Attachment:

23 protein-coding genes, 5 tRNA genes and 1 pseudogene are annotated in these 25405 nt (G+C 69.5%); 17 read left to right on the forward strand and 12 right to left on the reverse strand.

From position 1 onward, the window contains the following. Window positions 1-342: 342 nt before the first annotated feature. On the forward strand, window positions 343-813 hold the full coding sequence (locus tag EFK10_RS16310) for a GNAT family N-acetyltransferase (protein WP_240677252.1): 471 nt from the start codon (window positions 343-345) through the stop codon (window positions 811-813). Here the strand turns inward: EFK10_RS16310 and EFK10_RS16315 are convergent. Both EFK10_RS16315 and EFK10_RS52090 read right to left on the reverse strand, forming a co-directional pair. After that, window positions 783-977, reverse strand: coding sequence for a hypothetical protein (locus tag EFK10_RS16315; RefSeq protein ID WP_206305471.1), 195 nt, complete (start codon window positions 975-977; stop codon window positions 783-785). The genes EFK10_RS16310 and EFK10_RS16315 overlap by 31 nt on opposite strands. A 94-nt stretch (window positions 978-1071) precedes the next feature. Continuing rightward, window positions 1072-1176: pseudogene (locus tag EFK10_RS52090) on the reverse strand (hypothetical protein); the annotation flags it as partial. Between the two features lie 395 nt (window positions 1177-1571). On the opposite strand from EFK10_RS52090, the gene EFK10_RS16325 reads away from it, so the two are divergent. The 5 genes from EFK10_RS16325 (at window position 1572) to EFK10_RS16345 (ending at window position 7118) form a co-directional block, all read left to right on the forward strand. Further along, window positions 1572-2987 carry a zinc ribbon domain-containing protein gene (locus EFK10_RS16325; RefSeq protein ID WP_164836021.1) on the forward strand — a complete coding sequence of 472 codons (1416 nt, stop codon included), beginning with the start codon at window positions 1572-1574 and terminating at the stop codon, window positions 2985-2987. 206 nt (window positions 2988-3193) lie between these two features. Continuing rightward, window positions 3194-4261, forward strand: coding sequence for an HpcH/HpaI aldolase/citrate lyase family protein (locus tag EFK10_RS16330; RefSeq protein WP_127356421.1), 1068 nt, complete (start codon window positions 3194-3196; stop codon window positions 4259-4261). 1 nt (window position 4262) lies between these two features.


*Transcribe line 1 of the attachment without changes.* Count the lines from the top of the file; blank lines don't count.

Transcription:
23 protein-coding genes, 5 tRNA genes and 1 pseudogene are annotated in these 25405 nt (G+C 69.5%); 17 read left to right on the forward strand and 12 right to left on the reverse strand.